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Alabamians 50+ Going Virtual

The Facebook homepage appears on a computer screen

Nicholas Kamm/AFP/Getty Images

Alabamians age 50-plus without a Facebook page should know it’s probably only a matter of time. A survey released by the Pew Research Center's Internet & American Life Project found that social media users ages 50-64 grew 88 percent in a one-year period, from 25 percent in April 2009 to 47 percent in May 2010. Use among those ages 65 and older grew 100 percent, from 13 percent to 26 percent.

AARP Executive Council member Connie Walden is among those with a Facebook page, and she said she likes the multi-generational appeal of the site.

“I use Facebook to stay in touch with everyone from former school mates to grandchildren, and the many professional acquaintances and friends I’ve made in between,” Walden said.

AARP Alabama State Director Joan Carter said she noticed a marked increase in users among volunteers at a recent meeting,

“A year ago, when I asked for a show of hands of those volunteers with Facebook pages, the response was tepid, at best. When we asked the same question this year, the majority of the audience members raised their hands,” Carter said.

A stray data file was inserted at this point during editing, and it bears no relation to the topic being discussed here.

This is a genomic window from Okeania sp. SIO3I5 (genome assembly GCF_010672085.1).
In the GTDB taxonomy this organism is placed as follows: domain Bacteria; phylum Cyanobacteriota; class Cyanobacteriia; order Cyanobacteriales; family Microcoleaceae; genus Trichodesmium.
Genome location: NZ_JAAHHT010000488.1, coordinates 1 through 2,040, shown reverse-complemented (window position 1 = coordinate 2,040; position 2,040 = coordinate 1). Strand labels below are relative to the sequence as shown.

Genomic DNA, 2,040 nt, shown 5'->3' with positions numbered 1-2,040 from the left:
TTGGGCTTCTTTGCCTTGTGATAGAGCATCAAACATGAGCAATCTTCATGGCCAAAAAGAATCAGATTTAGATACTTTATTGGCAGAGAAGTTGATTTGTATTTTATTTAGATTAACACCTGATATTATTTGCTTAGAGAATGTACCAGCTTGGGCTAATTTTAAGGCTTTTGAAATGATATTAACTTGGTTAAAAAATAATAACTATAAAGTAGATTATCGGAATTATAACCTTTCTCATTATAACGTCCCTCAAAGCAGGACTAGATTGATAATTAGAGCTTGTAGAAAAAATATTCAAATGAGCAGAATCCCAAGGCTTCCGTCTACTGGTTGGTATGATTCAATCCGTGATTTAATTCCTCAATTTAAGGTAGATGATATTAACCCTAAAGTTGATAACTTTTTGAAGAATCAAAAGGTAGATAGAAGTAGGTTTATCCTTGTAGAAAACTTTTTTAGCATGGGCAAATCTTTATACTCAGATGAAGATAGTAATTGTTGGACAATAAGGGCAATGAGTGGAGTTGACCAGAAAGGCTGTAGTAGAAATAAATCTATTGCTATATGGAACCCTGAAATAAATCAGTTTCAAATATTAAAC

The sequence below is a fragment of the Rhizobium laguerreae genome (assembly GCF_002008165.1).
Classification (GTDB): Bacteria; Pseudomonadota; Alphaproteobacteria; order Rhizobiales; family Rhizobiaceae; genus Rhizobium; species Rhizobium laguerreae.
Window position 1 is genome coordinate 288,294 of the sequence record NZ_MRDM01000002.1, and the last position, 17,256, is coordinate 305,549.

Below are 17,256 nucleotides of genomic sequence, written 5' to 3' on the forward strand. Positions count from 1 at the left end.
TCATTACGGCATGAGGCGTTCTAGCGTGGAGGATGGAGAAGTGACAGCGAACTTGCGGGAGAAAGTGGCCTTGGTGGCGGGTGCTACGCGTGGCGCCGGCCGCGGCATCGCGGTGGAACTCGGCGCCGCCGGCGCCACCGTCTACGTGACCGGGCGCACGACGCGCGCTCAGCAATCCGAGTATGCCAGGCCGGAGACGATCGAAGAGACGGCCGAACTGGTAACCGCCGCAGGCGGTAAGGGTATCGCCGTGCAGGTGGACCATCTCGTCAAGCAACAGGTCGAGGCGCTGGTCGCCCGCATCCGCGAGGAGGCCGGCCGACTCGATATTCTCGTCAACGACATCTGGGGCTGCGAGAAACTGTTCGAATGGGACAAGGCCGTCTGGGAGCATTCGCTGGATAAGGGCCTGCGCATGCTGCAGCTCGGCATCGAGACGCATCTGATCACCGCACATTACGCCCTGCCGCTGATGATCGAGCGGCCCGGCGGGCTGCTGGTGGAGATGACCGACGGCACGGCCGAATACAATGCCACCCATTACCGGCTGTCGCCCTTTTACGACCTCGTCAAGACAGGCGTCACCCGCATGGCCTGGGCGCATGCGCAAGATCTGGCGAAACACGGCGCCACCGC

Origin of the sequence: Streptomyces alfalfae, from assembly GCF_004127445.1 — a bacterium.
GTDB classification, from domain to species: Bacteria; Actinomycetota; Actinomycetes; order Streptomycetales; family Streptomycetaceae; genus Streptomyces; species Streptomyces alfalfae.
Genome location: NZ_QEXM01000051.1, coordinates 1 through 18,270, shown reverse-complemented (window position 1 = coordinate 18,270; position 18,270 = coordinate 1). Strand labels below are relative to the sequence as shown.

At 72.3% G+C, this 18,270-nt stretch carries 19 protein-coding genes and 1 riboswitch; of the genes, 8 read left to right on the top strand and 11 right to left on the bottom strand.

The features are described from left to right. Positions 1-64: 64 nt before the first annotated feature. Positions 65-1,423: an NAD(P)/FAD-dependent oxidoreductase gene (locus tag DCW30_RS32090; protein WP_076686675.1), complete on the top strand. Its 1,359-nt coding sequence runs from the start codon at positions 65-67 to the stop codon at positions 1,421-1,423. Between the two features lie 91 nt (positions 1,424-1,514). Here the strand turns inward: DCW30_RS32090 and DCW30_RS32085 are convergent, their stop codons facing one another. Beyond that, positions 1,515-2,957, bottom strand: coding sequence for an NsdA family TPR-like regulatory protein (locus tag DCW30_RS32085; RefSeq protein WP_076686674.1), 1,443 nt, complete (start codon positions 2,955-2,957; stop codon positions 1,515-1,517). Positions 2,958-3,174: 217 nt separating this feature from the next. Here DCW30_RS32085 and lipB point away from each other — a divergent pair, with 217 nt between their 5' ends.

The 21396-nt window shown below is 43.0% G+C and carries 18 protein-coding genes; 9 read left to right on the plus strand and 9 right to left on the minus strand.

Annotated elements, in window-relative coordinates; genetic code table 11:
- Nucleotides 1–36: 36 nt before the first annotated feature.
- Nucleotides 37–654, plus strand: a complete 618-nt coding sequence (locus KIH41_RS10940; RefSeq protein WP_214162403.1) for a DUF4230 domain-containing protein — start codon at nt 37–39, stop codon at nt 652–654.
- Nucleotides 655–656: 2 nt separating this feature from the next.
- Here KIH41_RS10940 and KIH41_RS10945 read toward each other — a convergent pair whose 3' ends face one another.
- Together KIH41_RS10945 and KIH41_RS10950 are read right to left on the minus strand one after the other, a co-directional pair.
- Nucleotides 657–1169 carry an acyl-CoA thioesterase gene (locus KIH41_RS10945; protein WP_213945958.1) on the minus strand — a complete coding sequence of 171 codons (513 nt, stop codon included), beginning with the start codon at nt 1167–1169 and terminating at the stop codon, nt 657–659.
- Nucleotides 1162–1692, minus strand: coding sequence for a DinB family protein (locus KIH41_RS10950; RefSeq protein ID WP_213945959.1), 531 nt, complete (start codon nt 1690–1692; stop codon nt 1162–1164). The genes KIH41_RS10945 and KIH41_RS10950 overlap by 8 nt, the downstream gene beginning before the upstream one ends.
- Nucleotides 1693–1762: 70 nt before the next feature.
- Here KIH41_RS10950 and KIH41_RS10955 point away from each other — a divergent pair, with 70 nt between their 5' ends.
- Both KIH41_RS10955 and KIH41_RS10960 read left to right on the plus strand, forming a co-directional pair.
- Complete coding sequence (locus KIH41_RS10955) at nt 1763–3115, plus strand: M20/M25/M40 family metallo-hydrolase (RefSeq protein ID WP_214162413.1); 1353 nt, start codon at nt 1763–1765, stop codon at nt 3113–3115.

The Pew survey reflected that growth, finding that 20 percent of online adults ages 50-64 say they use social networking sites on a typical day, doubling from 10 percent one year ago. Thirteen percent of adults 65-plus log on to a social networking site on a typical day, up from 4 percent in 2009.

“Alabamians are aging with technology-in-hand,” Carter said.

To meet the increased interest in social media from Alabamians, AARP has launched an Alabama Facebook fan page where AARP members and volunteers can receive regular updates on activities and news of interest. Visit the page and become a fan.

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